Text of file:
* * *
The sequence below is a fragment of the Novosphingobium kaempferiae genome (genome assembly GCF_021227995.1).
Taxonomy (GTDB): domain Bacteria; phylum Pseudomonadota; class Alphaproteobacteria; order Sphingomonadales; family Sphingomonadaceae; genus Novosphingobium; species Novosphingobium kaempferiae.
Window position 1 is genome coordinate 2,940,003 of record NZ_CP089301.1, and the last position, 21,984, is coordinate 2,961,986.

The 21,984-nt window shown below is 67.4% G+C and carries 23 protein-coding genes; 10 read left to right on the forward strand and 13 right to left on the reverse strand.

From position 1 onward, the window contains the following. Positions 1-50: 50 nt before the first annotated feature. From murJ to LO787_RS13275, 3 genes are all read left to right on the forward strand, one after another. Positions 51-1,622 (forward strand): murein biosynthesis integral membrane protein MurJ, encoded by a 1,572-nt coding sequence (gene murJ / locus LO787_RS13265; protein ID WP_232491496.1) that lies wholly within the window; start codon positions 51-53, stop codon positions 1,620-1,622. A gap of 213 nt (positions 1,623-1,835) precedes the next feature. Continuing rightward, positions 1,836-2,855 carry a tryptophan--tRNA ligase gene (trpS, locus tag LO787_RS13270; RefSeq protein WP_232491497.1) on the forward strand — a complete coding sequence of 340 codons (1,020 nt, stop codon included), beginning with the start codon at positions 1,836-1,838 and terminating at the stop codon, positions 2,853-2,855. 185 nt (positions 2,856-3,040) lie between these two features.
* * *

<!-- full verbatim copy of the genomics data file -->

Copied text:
The sequence below is a fragment of the Novosphingobium kaempferiae genome (genome assembly GCF_021227995.1).
Taxonomy (GTDB): domain Bacteria; phylum Pseudomonadota; class Alphaproteobacteria; order Sphingomonadales; family Sphingomonadaceae; genus Novosphingobium; species Novosphingobium kaempferiae.
Window position 1 is genome coordinate 2,940,003 of record NZ_CP089301.1, and the last position, 21,984, is coordinate 2,961,986.

The 21,984-nt window shown below is 67.4% G+C and carries 23 protein-coding genes; 10 read left to right on the forward strand and 13 right to left on the reverse strand.

From position 1 onward, the window contains the following. Positions 1-50: 50 nt before the first annotated feature. From murJ to LO787_RS13275, 3 genes are all read left to right on the forward strand, one after another. Positions 51-1,622 (forward strand): murein biosynthesis integral membrane protein MurJ, encoded by a 1,572-nt coding sequence (gene murJ / locus LO787_RS13265; protein ID WP_232491496.1) that lies wholly within the window; start codon positions 51-53, stop codon positions 1,620-1,622. A gap of 213 nt (positions 1,623-1,835) precedes the next feature. Continuing rightward, positions 1,836-2,855 carry a tryptophan--tRNA ligase gene (trpS, locus tag LO787_RS13270; RefSeq protein WP_232491497.1) on the forward strand — a complete coding sequence of 340 codons (1,020 nt, stop codon included), beginning with the start codon at positions 1,836-1,838 and terminating at the stop codon, positions 2,853-2,855. 185 nt (positions 2,856-3,040) lie between these two features.